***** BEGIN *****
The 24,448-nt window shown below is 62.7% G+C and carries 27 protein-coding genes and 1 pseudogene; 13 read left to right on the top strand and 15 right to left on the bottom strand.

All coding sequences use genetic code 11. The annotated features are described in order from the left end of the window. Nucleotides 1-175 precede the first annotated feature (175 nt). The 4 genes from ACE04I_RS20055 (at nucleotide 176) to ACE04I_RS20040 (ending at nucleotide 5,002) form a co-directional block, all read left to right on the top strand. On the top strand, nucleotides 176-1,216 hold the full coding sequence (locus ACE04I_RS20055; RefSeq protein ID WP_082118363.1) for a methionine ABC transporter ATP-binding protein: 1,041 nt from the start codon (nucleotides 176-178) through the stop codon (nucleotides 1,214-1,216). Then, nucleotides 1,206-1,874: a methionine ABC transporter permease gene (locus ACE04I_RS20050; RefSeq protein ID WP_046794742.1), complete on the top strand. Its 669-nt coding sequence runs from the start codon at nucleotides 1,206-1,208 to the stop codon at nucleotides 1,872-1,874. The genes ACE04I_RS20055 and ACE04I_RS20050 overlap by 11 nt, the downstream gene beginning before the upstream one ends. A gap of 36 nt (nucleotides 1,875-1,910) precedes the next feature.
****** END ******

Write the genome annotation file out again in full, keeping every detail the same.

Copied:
The 24,448-nt window shown below is 62.7% G+C and carries 27 protein-coding genes and 1 pseudogene; 13 read left to right on the top strand and 15 right to left on the bottom strand.

All coding sequences use genetic code 11. The annotated features are described in order from the left end of the window. Nucleotides 1-175 precede the first annotated feature (175 nt). The 4 genes from ACE04I_RS20055 (at nucleotide 176) to ACE04I_RS20040 (ending at nucleotide 5,002) form a co-directional block, all read left to right on the top strand. On the top strand, nucleotides 176-1,216 hold the full coding sequence (locus ACE04I_RS20055; RefSeq protein ID WP_082118363.1) for a methionine ABC transporter ATP-binding protein: 1,041 nt from the start codon (nucleotides 176-178) through the stop codon (nucleotides 1,214-1,216). Then, nucleotides 1,206-1,874: a methionine ABC transporter permease gene (locus ACE04I_RS20050; RefSeq protein ID WP_046794742.1), complete on the top strand. Its 669-nt coding sequence runs from the start codon at nucleotides 1,206-1,208 to the stop codon at nucleotides 1,872-1,874. The genes ACE04I_RS20055 and ACE04I_RS20050 overlap by 11 nt, the downstream gene beginning before the upstream one ends. A gap of 36 nt (nucleotides 1,875-1,910) precedes the next feature.